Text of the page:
Q: I've heard that blue light is dangerous, like UV radiation. Do I need to protect my eyes from it and, if so, how?
A: We all know about ultraviolet (UV) sun damage, but recently, the optical community has found that high-energy visible light (HEV) or "blue light" from digital screens may cause long term damage to the eye, too. Over time, exposure can increase the risk of macular degeneration, and other problems. Similar to anti-reflective and UV-protective coatings, a new lens coating has been developed to protect our eyes by blocking out blue light rays coming from our handheld devices, computers and fluorescent bulbs.
Q: Does reading my smartphone or tablet in the dark damage my eyes?
A: Reading from a tablet or smartphone in the dark is okay for your eyes, as long as it's not for a long period of time. These devices have decent lighting and good contrast. However, they give off blue light, and long-term exposure may cause damage to the structures of the eye. As well, studies have shown that blue light at night disrupts melatonin production and interferes with healthy sleep cycles. Optometrists recommend wearing blue light blocking eyewear for extended digital device use, and limiting screen time during the last hour before bedtime.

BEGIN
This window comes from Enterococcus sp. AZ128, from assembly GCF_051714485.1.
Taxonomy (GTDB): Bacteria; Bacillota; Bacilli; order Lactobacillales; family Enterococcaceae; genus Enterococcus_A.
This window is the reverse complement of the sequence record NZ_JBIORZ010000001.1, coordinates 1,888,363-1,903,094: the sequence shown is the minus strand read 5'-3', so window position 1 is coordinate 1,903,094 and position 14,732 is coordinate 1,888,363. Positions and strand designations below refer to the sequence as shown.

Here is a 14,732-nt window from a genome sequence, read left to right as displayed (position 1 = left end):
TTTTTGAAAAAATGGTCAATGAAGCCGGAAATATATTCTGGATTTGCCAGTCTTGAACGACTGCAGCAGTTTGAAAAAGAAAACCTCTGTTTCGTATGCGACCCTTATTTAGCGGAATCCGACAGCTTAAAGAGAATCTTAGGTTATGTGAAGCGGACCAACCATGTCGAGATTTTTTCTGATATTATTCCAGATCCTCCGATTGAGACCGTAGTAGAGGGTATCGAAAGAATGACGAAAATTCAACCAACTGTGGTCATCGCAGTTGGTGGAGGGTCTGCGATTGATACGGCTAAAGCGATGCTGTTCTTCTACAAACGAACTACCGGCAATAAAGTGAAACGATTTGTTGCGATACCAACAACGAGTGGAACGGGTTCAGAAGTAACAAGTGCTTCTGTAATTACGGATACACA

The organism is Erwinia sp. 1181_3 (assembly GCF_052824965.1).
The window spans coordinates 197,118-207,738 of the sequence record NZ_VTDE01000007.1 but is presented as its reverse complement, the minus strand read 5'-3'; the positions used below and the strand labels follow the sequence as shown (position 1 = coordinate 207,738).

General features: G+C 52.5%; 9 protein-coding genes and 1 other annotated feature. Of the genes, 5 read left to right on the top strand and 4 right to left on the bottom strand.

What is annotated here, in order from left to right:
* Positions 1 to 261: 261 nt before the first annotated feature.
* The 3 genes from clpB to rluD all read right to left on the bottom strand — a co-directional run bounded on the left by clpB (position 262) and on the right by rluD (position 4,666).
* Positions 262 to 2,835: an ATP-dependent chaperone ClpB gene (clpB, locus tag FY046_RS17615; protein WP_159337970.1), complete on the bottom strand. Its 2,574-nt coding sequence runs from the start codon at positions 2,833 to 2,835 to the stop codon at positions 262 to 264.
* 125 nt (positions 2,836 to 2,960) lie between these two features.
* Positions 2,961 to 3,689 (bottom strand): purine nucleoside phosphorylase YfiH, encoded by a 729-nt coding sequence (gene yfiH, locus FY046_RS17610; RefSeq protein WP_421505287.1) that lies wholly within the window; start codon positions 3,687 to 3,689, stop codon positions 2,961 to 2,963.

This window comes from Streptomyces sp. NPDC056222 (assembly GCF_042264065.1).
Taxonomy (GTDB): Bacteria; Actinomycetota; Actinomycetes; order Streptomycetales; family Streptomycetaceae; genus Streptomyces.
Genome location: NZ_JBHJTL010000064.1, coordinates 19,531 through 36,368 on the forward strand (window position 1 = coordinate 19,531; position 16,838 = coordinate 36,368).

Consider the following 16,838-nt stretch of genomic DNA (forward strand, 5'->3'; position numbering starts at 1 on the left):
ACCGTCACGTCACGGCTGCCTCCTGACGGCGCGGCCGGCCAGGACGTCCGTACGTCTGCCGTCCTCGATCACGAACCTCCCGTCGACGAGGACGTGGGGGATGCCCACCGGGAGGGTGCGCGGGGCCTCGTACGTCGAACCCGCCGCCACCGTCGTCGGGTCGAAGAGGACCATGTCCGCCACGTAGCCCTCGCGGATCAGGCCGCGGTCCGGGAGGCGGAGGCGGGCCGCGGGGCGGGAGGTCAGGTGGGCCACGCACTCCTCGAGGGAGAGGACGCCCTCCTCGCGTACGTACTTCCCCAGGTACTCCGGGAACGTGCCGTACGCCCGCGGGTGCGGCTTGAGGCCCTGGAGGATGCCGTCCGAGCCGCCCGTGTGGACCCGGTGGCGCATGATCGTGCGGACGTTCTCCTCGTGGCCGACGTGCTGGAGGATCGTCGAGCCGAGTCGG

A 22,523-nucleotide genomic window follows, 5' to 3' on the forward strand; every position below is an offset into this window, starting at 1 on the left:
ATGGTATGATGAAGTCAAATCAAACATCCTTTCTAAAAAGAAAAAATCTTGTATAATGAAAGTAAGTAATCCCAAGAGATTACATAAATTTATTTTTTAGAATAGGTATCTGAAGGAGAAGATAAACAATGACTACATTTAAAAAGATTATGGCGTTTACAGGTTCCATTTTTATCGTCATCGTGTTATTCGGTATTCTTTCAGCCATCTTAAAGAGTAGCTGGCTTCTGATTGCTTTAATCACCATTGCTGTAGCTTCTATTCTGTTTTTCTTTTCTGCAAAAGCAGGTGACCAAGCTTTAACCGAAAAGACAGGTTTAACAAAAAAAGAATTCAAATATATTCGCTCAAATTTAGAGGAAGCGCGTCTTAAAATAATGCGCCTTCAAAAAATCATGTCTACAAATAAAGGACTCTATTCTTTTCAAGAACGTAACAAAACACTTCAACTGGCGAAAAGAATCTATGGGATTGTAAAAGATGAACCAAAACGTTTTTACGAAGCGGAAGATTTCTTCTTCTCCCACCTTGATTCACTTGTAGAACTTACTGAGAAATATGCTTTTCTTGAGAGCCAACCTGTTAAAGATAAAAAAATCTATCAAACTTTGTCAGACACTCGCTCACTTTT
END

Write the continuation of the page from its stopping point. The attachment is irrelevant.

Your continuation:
Q: My doctor says I have a cataract, but he wants to wait a while before removing it. Why?
A: A cataract usually starts very small and practically unnoticeable, but grows gradually larger and cloudier. Your doctor is probably waiting until the cataract interferes significantly with your vision and your lifestyle. You need to continue to visit your eye doctor regularly so the cataract's progress can be monitored. Some cataracts never really reach the stage where they should be removed. If cataracts are interfering with your vision to the point where it is unsafe to drive, or doing everyday tasks is difficult, then it's time to discuss surgery with your eye doctor.